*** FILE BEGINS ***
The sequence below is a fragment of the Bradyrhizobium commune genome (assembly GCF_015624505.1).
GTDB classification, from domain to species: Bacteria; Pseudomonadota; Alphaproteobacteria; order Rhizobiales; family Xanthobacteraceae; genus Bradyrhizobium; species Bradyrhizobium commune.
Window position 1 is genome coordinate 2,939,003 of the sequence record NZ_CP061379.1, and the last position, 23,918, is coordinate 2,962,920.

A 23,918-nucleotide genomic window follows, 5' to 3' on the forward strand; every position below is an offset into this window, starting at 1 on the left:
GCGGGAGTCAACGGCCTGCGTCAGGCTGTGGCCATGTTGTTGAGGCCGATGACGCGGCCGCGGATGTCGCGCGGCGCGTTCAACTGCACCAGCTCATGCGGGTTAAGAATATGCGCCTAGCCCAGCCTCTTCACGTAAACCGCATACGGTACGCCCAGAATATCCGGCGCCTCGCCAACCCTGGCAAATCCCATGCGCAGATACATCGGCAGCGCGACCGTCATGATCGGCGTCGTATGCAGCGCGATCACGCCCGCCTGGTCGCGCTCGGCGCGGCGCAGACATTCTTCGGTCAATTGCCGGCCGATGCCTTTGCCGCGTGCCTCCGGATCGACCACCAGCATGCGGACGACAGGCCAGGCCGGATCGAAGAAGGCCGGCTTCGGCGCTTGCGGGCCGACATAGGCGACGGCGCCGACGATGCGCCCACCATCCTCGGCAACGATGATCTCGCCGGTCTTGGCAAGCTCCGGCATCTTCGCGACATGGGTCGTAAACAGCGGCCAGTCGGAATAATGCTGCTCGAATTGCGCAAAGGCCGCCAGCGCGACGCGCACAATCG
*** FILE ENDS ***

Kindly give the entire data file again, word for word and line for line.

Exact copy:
The sequence below is a fragment of the Bradyrhizobium commune genome (assembly GCF_015624505.1).
GTDB classification, from domain to species: Bacteria; Pseudomonadota; Alphaproteobacteria; order Rhizobiales; family Xanthobacteraceae; genus Bradyrhizobium; species Bradyrhizobium commune.
Window position 1 is genome coordinate 2,939,003 of the sequence record NZ_CP061379.1, and the last position, 23,918, is coordinate 2,962,920.

A 23,918-nucleotide genomic window follows, 5' to 3' on the forward strand; every position below is an offset into this window, starting at 1 on the left:
GCGGGAGTCAACGGCCTGCGTCAGGCTGTGGCCATGTTGTTGAGGCCGATGACGCGGCCGCGGATGTCGCGCGGCGCGTTCAACTGCACCAGCTCATGCGGGTTAAGAATATGCGCCTAGCCCAGCCTCTTCACGTAAACCGCATACGGTACGCCCAGAATATCCGGCGCCTCGCCAACCCTGGCAAATCCCATGCGCAGATACATCGGCAGCGCGACCGTCATGATCGGCGTCGTATGCAGCGCGATCACGCCCGCCTGGTCGCGCTCGGCGCGGCGCAGACATTCTTCGGTCAATTGCCGGCCGATGCCTTTGCCGCGTGCCTCCGGATCGACCACCAGCATGCGGACGACAGGCCAGGCCGGATCGAAGAAGGCCGGCTTCGGCGCTTGCGGGCCGACATAGGCGACGGCGCCGACGATGCGCCCACCATCCTCGGCAACGATGATCTCGCCGGTCTTGGCAAGCTCCGGCATCTTCGCGACATGGGTCGTAAACAGCGGCCAGTCGGAATAATGCTGCTCGAATTGCGCAAAGGCCGCCAGCGCGACGCGCACAATCG